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On This Day in 1913: The decisive Battle of Lemnos

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On January 5, 1913, the Battle of Lemnos took place between Greek and Turkish fleets in the North Aegean. It is considered a turning point for the outcome of the First Balkan War as Greece’s victory led to its dominance in the Aegean.

We take a look back at the history of the battle, including its aftermath.

The Battle of Lemnos:

On the morning of January 5, the Turkish cruisers Mesudiye, Barbaros Hayreddin, Turgut Reis and eight more destroyers left the Dardanelles and headed for the Greek island of Lemnos.

The Greek destroyers Leon and Aspis reported the appearance of the enemy fleet to Admiral Pavlos Kountouriotis, who ordered the exit of the Greek fleet from the port of Moudros to face the enemy.

The fleet consisted of the battleships Georgios Averof, SpetsaiHydra and Psara and seven extra destroyers.

Map for the Battle of Lemnos. Source: San Simera.

Meanwhile, the Turkish ships reached a distance of a few miles from the eastern end of Lemnos and at 11.34 am began to attack the Greek ships from a distance of 8,400 metres. The Greeks responded immediately with a counter-attack.

At 11.50 am, the two fleets were at a distance of 6,700 metres.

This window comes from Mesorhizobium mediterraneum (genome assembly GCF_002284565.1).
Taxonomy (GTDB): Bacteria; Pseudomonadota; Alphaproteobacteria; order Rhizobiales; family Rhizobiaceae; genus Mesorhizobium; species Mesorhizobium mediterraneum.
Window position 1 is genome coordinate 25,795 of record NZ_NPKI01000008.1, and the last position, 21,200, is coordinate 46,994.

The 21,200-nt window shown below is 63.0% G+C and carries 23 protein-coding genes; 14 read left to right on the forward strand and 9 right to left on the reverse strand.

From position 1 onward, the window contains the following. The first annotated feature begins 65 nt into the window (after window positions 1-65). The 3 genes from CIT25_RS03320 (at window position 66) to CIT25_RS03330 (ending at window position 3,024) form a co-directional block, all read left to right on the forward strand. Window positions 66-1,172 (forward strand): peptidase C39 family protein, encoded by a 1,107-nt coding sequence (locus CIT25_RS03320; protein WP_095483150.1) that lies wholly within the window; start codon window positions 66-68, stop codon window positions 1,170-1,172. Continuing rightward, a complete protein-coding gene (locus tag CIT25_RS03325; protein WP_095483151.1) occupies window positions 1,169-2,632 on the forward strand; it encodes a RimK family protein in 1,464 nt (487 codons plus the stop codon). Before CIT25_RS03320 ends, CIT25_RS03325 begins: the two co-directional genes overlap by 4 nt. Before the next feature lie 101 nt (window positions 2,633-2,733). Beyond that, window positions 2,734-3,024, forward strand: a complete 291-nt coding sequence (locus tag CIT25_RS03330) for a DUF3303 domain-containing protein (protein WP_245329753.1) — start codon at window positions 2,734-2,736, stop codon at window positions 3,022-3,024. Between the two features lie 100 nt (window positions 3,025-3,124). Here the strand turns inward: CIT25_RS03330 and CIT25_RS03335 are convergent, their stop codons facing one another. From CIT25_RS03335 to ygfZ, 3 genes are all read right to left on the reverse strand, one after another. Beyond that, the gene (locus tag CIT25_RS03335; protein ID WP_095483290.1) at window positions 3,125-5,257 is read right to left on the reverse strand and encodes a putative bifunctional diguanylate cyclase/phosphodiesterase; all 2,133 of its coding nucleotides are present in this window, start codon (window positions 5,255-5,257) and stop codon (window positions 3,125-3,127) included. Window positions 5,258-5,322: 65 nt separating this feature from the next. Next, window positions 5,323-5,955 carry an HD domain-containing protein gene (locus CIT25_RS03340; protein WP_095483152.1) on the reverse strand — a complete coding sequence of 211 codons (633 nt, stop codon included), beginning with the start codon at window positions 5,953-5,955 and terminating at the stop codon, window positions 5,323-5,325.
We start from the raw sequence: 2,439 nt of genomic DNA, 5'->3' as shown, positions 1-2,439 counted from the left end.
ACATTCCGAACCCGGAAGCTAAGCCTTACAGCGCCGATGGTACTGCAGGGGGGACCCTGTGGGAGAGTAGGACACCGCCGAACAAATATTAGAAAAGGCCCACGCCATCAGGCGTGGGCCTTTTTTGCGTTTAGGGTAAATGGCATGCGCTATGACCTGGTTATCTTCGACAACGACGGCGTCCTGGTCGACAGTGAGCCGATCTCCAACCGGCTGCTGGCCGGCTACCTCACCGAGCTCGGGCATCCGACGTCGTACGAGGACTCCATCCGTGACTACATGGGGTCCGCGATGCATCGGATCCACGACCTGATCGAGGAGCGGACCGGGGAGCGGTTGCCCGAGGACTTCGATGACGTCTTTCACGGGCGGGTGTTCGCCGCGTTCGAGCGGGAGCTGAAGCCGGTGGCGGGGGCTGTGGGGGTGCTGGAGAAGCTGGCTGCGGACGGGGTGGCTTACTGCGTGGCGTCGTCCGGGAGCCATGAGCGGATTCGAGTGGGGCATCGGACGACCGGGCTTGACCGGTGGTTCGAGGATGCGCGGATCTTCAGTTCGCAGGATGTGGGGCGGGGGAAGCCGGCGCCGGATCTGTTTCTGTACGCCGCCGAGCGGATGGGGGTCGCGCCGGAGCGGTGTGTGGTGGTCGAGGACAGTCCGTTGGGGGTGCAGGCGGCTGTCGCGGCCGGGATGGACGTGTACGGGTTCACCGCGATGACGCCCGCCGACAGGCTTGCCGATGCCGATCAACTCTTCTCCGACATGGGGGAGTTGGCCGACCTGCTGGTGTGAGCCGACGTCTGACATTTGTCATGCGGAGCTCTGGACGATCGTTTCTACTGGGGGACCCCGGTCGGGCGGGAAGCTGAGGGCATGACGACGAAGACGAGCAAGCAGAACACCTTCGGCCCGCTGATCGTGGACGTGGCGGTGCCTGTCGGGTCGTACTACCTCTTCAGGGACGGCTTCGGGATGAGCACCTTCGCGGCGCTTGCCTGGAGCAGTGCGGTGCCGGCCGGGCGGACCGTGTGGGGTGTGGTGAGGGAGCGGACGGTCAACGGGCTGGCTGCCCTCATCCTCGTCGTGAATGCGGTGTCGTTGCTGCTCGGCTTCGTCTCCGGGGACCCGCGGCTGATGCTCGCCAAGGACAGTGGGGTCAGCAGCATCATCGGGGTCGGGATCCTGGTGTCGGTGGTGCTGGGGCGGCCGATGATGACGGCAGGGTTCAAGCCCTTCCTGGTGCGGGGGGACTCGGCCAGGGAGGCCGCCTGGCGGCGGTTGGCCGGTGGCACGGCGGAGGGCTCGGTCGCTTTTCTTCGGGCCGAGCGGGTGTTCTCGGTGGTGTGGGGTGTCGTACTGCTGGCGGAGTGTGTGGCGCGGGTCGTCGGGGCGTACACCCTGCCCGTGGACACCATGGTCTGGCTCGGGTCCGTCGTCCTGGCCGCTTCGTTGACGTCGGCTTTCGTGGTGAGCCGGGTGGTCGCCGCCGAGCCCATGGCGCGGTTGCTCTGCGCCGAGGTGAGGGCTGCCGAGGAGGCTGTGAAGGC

At 11.54 am, the Mesudiye had suffered serious damage. A barrage from the Georgios Averof also caused significant damage and losses to the battleship Barbaros Hayreddin, which withdrew from the battle. This was followed by the relatively intact Turgut Reis. Thus, after a twenty-minute naval battle, the Turkish fleet fled.

At 12.02 pm, the battleship Georgios Averof began to pursue the Turkish fleet and at 1.50pm its missile found the Turgut Reis, causing a crack from which water entered its boiler room. 

All three Turkish warships, which had been severely damaged, eventually escaped to the entrance of the Straits and did not attempt another exit throughout the war.

During the naval battle, the Turkish fleet fired a total of 800 shots, about the same as the Greek fleet. However, the Greek shooters were more accurate and killed over 100 people. From the Greek side, only one injury was reported of the trumpeter of the Georgios Averof.

Aftermath of the Battle of Lemnos:

The result of the naval battle of Lemnos undoubtedly contributed to the decision of the Pasha government to proceed with the signing of peace. 

Turkish Navy Commander Ramiz Bey was replaced by Captain Tahir Bey and referred to a military tribunal, which acquitted him. 

Turkish warships, sent to offshore operations, set about protecting Istanbul from a possible Bulgarian attack.

Source: San Simera.

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